AKA, “When Poor Curation Meets Bad Design and the Idea For an Art Show”
Before I go on an art trip, I try to weed out bad venues or weak exhibitions by scanning the web. In the case of Leeds Art Gallery’s “Rank: Picturing The Social Order 1615-2009,” the social premise sounded interesting and contemporary art was promised. Plus, an art blogger slammed the show so violently my curiosity was piqued. “Rank” was duly noted on my map.
Unfortunately, I left the show quite angry, and I had to side with the foaming-at-the-mouth blogger. I think the main problem is one of identity: the exhibition was advertised on art websites and mounted at the an art gallery, but “Rank” is not an art show.
“Rank” is a discursive educational exhibit dressed as an art show. The show’s organizers seem more invested in the wall texts than discriminating curatorial decisions. They would have benefited from looking to Britain’s wealth of great natural history and science museums for inspired exhibition displays, instead of making an art exhibition of not very much art.
Instead of changing tactics, the organizers filled the gallery with faux “works”—interpretative footnotes made by contractors. These contractors’ poorly-fabricated cakes (to illustrate pie charts) made me suspect they’re not artists. If they were exhibition designers, I suspect they would have better integrated the interpretations and didactic texts (like in the text-heavy yet eye-catching displays about inventors at the Museum of Science and Industry, or the energetic money exhibit at the Manchester Museum). Instead, putting interpretive works in picture frames caused confusion. Judging by the poor resolution of data (see Edward Tufte), and the odd choices of materials, I’d wager that they’re designers. (No offense. It’s my high esteem of design that makes poor design inexcusable).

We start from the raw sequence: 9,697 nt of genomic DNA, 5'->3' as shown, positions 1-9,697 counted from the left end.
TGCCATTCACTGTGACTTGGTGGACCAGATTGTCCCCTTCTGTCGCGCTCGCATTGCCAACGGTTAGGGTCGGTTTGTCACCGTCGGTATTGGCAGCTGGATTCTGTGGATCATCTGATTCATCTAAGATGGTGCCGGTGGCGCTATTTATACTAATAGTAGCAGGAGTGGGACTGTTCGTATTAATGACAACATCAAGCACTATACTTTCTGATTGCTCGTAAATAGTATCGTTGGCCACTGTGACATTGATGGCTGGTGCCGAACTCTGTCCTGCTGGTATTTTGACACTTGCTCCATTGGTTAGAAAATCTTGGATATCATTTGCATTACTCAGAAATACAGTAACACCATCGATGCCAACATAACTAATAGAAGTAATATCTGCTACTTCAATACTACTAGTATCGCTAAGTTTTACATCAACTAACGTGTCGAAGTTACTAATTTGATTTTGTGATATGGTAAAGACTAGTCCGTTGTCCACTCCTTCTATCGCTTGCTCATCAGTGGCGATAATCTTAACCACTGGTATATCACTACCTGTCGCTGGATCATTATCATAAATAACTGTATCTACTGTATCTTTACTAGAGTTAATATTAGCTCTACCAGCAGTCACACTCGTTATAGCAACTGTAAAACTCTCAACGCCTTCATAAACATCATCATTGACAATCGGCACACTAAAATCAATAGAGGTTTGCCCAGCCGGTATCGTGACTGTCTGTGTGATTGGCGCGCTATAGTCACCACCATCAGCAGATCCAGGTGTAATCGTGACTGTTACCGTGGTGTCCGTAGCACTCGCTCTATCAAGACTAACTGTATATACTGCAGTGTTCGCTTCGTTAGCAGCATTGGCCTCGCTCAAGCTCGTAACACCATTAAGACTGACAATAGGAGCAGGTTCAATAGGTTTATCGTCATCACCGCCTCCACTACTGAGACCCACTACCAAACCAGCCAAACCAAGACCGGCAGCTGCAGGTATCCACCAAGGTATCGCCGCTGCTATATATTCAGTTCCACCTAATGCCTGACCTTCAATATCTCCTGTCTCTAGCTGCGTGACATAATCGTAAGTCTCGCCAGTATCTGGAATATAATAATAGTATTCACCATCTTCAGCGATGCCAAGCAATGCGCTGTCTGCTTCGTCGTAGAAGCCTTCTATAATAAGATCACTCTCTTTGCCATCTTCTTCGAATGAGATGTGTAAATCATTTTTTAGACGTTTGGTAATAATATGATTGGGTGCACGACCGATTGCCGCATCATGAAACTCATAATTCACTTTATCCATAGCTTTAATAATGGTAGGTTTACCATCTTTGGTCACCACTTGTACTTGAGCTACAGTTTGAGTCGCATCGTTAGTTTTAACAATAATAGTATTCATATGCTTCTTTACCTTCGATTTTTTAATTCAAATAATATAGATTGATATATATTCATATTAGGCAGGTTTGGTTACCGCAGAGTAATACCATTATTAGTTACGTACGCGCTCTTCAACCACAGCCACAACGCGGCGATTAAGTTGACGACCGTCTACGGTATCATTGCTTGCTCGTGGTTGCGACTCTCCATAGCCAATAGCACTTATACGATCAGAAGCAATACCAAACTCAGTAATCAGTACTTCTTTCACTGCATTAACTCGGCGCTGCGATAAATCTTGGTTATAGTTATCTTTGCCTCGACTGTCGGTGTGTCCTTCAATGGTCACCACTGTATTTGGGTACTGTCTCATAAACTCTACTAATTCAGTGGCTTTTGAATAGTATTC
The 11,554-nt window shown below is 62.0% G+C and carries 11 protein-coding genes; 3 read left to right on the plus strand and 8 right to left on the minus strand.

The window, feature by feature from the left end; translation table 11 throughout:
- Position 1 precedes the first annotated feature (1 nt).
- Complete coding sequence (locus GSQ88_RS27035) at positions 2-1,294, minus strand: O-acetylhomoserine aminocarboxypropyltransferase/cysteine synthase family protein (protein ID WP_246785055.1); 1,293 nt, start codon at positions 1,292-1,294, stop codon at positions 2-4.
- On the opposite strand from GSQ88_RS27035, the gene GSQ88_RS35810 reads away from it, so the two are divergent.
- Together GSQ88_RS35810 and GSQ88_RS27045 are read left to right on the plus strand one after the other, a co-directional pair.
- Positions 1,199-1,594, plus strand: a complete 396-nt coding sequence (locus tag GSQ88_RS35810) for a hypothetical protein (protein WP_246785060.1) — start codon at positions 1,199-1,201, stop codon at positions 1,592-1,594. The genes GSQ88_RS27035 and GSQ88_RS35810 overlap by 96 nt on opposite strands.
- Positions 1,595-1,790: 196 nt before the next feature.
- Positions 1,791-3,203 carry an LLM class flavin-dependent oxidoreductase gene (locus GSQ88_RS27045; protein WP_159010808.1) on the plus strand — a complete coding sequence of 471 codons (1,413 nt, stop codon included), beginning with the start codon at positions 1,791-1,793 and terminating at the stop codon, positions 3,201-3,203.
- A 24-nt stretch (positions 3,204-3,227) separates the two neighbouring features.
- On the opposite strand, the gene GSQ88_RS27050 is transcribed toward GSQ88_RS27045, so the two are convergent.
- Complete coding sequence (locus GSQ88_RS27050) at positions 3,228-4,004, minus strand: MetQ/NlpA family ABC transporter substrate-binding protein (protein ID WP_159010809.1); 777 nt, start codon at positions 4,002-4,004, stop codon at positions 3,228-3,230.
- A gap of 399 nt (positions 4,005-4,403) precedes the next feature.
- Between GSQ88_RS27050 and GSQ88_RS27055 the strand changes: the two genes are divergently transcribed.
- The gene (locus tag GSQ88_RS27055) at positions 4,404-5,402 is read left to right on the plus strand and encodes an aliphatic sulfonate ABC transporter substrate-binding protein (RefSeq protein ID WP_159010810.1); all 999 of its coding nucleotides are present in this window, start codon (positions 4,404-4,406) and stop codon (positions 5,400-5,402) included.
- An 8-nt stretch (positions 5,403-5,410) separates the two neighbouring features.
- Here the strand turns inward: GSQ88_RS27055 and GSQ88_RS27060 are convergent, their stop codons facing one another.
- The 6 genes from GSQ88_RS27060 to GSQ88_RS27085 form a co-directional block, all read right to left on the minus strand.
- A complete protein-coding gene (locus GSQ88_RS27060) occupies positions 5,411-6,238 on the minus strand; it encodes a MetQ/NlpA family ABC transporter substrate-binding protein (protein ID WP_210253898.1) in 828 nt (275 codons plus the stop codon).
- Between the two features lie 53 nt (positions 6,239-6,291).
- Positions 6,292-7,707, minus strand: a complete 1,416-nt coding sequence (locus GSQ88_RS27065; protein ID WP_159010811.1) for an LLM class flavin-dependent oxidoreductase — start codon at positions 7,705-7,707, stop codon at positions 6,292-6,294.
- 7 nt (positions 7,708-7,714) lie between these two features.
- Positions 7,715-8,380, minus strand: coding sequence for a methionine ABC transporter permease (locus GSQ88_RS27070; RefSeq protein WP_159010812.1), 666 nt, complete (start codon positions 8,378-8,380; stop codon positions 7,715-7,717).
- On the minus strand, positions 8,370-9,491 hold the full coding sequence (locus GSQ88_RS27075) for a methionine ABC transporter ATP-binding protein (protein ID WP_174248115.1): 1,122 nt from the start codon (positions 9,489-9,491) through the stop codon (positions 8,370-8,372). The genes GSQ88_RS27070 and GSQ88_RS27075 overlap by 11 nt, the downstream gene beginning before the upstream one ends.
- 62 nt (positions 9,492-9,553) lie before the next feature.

Back-lit exhibit display at MOSI, Manchester.
I don’t blame the contractors, however, so much as the show’s organizers, who probably offered the contractors a budget and free rein, and not enough direction or quality control.
Why did the show’s organizers commission these non-art interpretive footnotes? To present data borrowed from academics or print sources like The Economist. To pique interest in wordy didactic texts, abusing viewers’ inclinations to seek exposition about images, and supplying instead the organizers’ postulations. The information about the work seemed secondary—or, better yet, tertiary, as it was often buried in a text following a quote. (See burying the lede.)
I don’t mean to dismiss the art by contemporary artists in the show; they never stood a chance. The show’s organizers devalued the artist’s contributions by installing the artworks alongside everything else, and not naming the artists in press materials or exhibition signage. They could have easily distinguished the art works from the non-art works. A little typographic contrast never hurt anybody.
Finally, the didactic texts were under-designed. In an art exhibition, wall labels should be quiet, so viewers can focus on the art. But in a show featuring information graphics, the wall label design could bear more visual appeal and graphics. For example, one chart that distinguished data with color lacked a key. The accompanying wall label should have included a color key; instead, the colors were explained in a block of text. What should be a holistic visual experience becomes severed and slowed. In another forehead-smacking move, four brilliant maps of global wealth were installed in a grid, but their corresponding years appeared in the wall label as a sequential list. Duh! Viewers had to guess the correspondence between maps and years. Again, a simple key would have sufficed. The researchers’ efforts—the quality of their data and cartography—are put at risk by the poor wall text.
Had “Rank”’s organizers conceived of the show for what it was—an educational exhibit, with some artworks thrown in—I think it could have avoided some of its major failures.